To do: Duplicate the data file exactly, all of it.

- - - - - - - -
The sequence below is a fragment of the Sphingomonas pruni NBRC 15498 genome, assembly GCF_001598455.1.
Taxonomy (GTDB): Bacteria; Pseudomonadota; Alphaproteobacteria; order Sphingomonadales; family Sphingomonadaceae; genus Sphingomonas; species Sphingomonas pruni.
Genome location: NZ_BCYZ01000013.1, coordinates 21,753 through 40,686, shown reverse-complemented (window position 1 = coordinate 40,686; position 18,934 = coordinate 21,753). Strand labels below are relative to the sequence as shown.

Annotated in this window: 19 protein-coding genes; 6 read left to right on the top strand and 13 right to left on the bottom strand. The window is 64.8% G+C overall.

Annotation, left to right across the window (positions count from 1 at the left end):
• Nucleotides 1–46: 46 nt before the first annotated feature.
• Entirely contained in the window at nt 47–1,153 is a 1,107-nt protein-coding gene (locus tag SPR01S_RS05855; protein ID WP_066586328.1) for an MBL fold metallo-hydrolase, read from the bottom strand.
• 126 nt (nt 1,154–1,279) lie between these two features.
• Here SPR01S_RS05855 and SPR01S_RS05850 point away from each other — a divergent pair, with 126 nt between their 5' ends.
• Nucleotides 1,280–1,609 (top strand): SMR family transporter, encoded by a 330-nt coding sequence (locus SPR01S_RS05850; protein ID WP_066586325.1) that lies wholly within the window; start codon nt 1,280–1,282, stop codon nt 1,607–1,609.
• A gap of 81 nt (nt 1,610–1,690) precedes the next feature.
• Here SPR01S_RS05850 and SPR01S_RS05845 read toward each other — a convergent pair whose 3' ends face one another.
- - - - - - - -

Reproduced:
The sequence below is a fragment of the Sphingomonas pruni NBRC 15498 genome, assembly GCF_001598455.1.
Taxonomy (GTDB): Bacteria; Pseudomonadota; Alphaproteobacteria; order Sphingomonadales; family Sphingomonadaceae; genus Sphingomonas; species Sphingomonas pruni.
Genome location: NZ_BCYZ01000013.1, coordinates 21,753 through 40,686, shown reverse-complemented (window position 1 = coordinate 40,686; position 18,934 = coordinate 21,753). Strand labels below are relative to the sequence as shown.

Annotated in this window: 19 protein-coding genes; 6 read left to right on the top strand and 13 right to left on the bottom strand. The window is 64.8% G+C overall.

Annotation, left to right across the window (positions count from 1 at the left end):
• Nucleotides 1–46: 46 nt before the first annotated feature.
• Entirely contained in the window at nt 47–1,153 is a 1,107-nt protein-coding gene (locus tag SPR01S_RS05855; protein ID WP_066586328.1) for an MBL fold metallo-hydrolase, read from the bottom strand.
• 126 nt (nt 1,154–1,279) lie between these two features.
• Here SPR01S_RS05855 and SPR01S_RS05850 point away from each other — a divergent pair, with 126 nt between their 5' ends.
• Nucleotides 1,280–1,609 (top strand): SMR family transporter, encoded by a 330-nt coding sequence (locus SPR01S_RS05850; protein ID WP_066586325.1) that lies wholly within the window; start codon nt 1,280–1,282, stop codon nt 1,607–1,609.
• A gap of 81 nt (nt 1,610–1,690) precedes the next feature.
• Here SPR01S_RS05850 and SPR01S_RS05845 read toward each other — a convergent pair whose 3' ends face one another.